Posted on August 19, 2022 by Rabbi Arnie Gluck
One of the great misconceptions about religion is that people pray and perform rituals so that God will give us what we want — in essence, to manipulate God. This reminds me of the story about a man who prayed to win the lottery. When his hopes were dashed, he turned to God in bitter recrimination: “How could You fail me?” he complained. “Foolish man,” replied God. “You should have bought a ticket!”
As humor, this story scores high marks. As theology, it is absurd. When the Mega Millions jackpot recently topped $1.2 billion, millions of people bought tickets that were accompanied by at least as many prayers. Are we to think that the winner was more than just lucky? Was the winner’s prayer more powerful than all the others? Was the winner somehow more deserving than all the others, so that God bent the laws of nature and gravity to produce the numbers that appeared on the winning ticket?
That is not what religion and prayer are about. Yes, there is a causal chain that began with Creation and links everything that happens to God in some way. But our rabbis believed in both human free will and the immutable laws of nature.
A verse in this week’s Torah portion explains what most proponents of prayer and ritual expect from their devotions. In Deuteronomy 8:10 we are taught: “When you have eaten and are sated, you shall give thanks to God…”
It makes sense that we should express gratitude for our food when we have eaten and are satisfied. But how much food must we consume to be considered sated? As with most topics they discussed, our rabbis offer more than one answer. Some say, “as little as an olive.” Others say, “as little as an egg.” In either case, the sages agree that we should give thanks for our food, even when we are still hungry.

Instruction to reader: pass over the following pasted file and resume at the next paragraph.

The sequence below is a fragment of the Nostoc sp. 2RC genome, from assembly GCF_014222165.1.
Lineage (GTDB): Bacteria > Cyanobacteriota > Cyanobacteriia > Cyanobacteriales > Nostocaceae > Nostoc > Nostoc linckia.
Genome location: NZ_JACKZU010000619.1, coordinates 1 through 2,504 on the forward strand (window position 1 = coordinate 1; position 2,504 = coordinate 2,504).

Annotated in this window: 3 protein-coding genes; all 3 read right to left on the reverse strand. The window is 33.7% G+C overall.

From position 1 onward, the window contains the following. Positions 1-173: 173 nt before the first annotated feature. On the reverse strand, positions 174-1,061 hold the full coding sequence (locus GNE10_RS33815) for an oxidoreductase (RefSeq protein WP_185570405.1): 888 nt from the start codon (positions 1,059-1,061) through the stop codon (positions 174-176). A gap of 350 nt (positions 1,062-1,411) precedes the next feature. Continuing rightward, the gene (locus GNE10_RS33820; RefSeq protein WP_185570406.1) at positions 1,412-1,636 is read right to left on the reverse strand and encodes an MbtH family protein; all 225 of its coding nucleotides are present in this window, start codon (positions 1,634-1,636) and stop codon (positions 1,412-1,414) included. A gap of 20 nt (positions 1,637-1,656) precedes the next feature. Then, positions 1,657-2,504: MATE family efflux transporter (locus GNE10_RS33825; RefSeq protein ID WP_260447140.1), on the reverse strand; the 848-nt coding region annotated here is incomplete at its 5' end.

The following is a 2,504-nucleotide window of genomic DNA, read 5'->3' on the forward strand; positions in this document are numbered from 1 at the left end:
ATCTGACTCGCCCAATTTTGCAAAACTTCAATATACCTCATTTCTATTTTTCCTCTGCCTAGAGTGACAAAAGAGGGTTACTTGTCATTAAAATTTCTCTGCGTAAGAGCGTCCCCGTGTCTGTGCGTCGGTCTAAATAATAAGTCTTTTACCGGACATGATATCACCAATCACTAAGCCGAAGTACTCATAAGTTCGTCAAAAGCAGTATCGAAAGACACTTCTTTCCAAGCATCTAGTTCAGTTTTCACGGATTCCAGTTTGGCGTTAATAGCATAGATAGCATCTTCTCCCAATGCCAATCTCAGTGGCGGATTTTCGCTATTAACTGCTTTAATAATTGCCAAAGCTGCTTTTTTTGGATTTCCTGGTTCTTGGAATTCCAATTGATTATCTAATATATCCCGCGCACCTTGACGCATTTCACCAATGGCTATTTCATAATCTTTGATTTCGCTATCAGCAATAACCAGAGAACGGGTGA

This is remarkable. If we imagine God as a cosmic gum ball machine, it makes no sense to express gratitude when inserting a coin produces no gum ball. Are we to express gratitude when we are unsatisfied? Complaints and recriminations might be more appropriate. Moreover, it is unlikely that we would persist in the practice of inserting coins into a machine that doesn’t release gum balls. If prayer and ritual were conceived of this way, we would have abandoned it long ago.
The broader context of this week’s parashah helps us to understand our rabbis’ teaching about reciting prayers and blessings. Moses is coming to the end of his life and is fearful for his people’s future. He is confident that they will claim the Promised Land and achieve great prosperity. But, he fears, their success will go to their heads and make them egocentric.
“Beware,” he warns, “lest you grow haughty…and say to yourselves, ‘My own power and the might of my own hand have won this wealth for me.’” Individualism and self-importance will breed callousness toward others, says Moses. And it will all be based on untruths, for none of us is truly self-sufficient.
None of us created the world we inhabit, with all its wonders and abundant resources that sustain us. We depend upon the gifts of God, and upon the efforts and contributions of countless people whom we will never know. Even the tiniest olive is worthy of praise, and every unseen individual is worthy of appreciation. As Ben Azzai taught: “Despise no one and call nothing useless, for there is no one whose hour does not come, and there is no thing that does not have its place.” (Pirkei Avot 4:3)
Prayer doesn’t change God; it shapes and influences us. It reminds us that we are not the center of the universe, not the sovereign of the world, and not alone. We are siblings and kin to all that lives, children of a loving God, eternally dependent upon a grace we did nothing to deserve. We don’t need to pray to hit the lottery, because we were all winners from the start, blessed with an abundance beyond our imagination. For this and so much more, let us give thanks and praise.
Rabbi Arnie Gluck